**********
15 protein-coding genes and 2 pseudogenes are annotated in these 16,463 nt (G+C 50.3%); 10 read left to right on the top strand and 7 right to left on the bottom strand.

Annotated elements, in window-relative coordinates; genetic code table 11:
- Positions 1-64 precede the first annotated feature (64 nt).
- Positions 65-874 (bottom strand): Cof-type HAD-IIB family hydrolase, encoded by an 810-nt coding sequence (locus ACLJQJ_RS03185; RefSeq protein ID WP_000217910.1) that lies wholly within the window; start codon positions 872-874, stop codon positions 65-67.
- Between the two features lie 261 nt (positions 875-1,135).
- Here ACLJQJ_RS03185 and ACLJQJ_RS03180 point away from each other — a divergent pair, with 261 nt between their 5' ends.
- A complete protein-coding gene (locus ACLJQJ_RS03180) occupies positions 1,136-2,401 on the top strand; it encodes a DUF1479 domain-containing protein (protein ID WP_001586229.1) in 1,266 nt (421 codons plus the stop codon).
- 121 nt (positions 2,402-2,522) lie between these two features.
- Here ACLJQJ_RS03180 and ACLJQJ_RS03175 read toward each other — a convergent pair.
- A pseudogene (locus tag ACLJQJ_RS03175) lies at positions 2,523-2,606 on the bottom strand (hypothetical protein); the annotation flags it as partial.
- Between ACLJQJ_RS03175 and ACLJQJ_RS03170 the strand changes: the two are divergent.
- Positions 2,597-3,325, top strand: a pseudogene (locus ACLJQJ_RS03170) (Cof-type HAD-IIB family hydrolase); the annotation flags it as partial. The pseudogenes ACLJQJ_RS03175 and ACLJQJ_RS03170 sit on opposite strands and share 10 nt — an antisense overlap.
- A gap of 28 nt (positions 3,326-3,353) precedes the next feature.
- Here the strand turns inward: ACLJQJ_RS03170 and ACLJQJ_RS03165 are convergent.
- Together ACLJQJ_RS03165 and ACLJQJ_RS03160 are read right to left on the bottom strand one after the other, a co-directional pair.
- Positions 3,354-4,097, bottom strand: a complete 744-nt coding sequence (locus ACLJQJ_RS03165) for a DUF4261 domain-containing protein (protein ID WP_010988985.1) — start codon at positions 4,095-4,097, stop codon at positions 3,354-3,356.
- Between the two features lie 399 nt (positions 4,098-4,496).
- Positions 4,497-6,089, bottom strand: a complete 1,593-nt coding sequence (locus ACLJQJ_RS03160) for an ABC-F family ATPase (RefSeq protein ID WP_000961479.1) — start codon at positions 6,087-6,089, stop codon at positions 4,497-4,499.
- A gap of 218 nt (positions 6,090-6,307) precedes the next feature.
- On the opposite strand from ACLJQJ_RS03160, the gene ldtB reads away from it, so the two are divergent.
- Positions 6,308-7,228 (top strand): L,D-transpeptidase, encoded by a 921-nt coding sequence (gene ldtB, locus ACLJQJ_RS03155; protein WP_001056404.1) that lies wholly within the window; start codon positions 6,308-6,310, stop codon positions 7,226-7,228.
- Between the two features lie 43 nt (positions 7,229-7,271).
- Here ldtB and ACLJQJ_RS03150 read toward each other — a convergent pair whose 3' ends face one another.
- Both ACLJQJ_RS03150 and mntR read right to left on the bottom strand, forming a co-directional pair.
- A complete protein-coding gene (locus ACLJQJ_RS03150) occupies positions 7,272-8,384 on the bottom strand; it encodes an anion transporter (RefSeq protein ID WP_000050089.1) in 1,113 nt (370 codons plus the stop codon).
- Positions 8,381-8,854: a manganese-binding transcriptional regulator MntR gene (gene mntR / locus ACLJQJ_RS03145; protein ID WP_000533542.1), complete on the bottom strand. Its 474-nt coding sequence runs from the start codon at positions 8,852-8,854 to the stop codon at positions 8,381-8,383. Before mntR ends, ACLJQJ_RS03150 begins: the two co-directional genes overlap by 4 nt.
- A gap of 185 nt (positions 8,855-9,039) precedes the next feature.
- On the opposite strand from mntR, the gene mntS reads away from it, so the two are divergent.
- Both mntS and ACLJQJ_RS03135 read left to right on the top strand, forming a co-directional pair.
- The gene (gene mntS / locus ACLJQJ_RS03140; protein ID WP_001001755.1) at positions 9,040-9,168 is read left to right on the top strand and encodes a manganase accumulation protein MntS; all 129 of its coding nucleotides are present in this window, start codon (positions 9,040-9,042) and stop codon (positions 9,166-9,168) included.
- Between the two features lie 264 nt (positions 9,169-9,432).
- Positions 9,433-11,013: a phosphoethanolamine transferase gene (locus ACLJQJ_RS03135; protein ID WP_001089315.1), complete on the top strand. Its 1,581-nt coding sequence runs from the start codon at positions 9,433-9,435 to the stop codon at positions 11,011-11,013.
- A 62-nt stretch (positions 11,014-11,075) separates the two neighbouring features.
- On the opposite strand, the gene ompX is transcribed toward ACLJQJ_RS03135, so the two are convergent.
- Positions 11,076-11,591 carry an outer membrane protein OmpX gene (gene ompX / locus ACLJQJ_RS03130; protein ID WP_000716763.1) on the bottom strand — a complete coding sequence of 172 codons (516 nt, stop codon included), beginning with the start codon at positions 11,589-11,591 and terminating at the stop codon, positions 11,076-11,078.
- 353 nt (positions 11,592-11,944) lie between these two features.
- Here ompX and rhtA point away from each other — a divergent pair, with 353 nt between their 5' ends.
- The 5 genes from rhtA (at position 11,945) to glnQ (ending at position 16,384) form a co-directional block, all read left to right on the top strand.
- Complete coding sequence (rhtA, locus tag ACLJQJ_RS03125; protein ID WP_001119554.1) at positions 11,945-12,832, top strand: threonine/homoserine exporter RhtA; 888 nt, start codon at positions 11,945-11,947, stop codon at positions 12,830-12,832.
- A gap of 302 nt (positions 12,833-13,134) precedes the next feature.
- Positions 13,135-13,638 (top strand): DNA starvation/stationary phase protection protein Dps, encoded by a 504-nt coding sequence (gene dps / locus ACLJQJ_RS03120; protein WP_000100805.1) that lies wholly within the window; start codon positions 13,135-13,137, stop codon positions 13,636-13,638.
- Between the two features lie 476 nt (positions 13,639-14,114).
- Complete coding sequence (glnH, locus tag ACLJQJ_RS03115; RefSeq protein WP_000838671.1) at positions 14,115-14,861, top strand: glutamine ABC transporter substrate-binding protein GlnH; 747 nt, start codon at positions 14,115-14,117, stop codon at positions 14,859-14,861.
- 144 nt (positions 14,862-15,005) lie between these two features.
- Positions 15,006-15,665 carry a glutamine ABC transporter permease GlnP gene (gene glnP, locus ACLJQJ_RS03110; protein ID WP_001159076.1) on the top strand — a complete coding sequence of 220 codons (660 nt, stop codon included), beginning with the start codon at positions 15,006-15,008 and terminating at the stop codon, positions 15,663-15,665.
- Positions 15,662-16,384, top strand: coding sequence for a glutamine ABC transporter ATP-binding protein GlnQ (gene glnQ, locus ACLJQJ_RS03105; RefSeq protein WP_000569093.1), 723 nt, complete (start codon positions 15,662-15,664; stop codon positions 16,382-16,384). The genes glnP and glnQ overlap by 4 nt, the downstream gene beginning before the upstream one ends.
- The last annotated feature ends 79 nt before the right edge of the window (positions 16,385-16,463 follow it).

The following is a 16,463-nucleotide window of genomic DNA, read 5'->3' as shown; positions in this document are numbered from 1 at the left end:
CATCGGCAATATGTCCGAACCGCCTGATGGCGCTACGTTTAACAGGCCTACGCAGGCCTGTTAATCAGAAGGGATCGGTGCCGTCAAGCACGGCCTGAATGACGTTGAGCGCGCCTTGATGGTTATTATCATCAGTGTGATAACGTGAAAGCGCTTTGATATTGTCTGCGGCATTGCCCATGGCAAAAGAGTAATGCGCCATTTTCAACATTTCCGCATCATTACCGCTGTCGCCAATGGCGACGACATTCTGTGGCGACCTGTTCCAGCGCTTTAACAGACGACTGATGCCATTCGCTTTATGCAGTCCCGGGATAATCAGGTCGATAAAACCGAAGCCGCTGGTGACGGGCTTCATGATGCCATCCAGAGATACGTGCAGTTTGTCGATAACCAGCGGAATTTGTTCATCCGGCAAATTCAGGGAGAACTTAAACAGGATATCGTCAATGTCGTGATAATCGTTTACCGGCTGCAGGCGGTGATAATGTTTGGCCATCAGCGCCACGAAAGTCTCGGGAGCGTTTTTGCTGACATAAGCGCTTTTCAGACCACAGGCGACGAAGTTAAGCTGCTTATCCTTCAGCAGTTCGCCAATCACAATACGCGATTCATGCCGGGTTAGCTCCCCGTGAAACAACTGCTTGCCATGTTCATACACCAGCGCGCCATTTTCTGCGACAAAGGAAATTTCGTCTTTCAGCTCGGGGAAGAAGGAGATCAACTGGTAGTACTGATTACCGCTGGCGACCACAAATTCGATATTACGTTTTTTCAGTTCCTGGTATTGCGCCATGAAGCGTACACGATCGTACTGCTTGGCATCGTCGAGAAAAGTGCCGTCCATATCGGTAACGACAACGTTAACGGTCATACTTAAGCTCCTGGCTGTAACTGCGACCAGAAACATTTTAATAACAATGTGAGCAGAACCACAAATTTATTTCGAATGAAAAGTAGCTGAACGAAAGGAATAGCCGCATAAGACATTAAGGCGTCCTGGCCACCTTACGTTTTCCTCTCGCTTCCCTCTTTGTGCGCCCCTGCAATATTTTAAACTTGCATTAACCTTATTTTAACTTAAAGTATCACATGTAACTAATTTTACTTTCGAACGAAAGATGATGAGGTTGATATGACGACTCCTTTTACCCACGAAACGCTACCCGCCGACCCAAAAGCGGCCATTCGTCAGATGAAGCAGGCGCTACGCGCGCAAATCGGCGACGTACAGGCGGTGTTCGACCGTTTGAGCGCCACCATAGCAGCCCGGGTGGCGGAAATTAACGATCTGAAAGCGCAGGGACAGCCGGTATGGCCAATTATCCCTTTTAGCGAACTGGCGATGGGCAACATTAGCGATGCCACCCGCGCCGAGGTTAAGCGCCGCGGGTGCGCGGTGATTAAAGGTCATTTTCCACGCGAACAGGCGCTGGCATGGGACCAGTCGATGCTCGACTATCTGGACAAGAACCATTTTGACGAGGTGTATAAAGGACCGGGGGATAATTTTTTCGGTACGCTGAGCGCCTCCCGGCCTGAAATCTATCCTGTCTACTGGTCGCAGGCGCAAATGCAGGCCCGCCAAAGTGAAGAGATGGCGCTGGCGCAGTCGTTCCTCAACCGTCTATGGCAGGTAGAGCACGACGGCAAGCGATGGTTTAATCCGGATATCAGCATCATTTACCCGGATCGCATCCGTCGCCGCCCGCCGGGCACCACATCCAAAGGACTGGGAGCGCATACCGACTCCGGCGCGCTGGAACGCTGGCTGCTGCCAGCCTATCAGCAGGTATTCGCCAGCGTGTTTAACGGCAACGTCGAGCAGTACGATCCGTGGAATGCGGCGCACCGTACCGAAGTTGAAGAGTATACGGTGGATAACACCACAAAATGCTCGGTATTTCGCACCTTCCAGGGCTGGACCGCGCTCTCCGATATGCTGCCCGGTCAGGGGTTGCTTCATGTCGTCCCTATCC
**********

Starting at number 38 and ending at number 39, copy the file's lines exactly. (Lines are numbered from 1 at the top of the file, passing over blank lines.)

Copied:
- The 5 genes from rhtA (at position 11,945) to glnQ (ending at position 16,384) form a co-directional block, all read left to right on the top strand.
- Complete coding sequence (rhtA, locus tag ACLJQJ_RS03125; protein ID WP_001119554.1) at positions 11,945-12,832, top strand: threonine/homoserine exporter RhtA; 888 nt, start codon at positions 11,945-11,947, stop codon at positions 12,830-12,832.